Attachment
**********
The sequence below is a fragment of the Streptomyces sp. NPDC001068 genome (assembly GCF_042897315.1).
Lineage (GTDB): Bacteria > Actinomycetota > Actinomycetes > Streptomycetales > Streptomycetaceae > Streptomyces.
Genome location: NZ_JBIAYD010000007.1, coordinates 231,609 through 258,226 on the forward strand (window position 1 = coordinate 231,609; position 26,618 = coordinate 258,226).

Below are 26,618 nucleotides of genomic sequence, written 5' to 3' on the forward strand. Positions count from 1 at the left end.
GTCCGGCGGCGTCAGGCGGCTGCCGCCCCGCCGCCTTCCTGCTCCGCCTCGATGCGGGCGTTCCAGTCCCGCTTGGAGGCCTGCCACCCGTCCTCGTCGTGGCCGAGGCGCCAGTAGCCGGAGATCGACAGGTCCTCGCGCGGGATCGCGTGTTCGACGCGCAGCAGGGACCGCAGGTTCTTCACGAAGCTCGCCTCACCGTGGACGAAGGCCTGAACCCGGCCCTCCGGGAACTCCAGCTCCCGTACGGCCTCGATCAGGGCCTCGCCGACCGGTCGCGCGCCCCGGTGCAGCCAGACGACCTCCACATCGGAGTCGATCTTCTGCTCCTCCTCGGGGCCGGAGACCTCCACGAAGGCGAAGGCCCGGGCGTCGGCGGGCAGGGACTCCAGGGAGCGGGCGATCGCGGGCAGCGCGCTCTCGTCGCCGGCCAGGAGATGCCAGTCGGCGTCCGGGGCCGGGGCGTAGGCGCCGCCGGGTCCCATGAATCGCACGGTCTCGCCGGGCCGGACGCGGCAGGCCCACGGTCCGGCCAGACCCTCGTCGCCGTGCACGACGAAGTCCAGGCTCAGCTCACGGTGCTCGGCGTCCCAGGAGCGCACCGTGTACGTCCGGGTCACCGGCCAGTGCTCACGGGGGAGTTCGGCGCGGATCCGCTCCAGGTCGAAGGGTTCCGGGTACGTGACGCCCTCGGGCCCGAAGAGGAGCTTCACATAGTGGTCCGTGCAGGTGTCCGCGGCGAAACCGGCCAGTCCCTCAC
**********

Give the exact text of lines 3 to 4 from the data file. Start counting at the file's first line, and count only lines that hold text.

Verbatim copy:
Genome location: NZ_JBIAYD010000007.1, coordinates 231,609 through 258,226 on the forward strand (window position 1 = coordinate 231,609; position 26,618 = coordinate 258,226).

Below are 26,618 nucleotides of genomic sequence, written 5' to 3' on the forward strand. Positions count from 1 at the left end.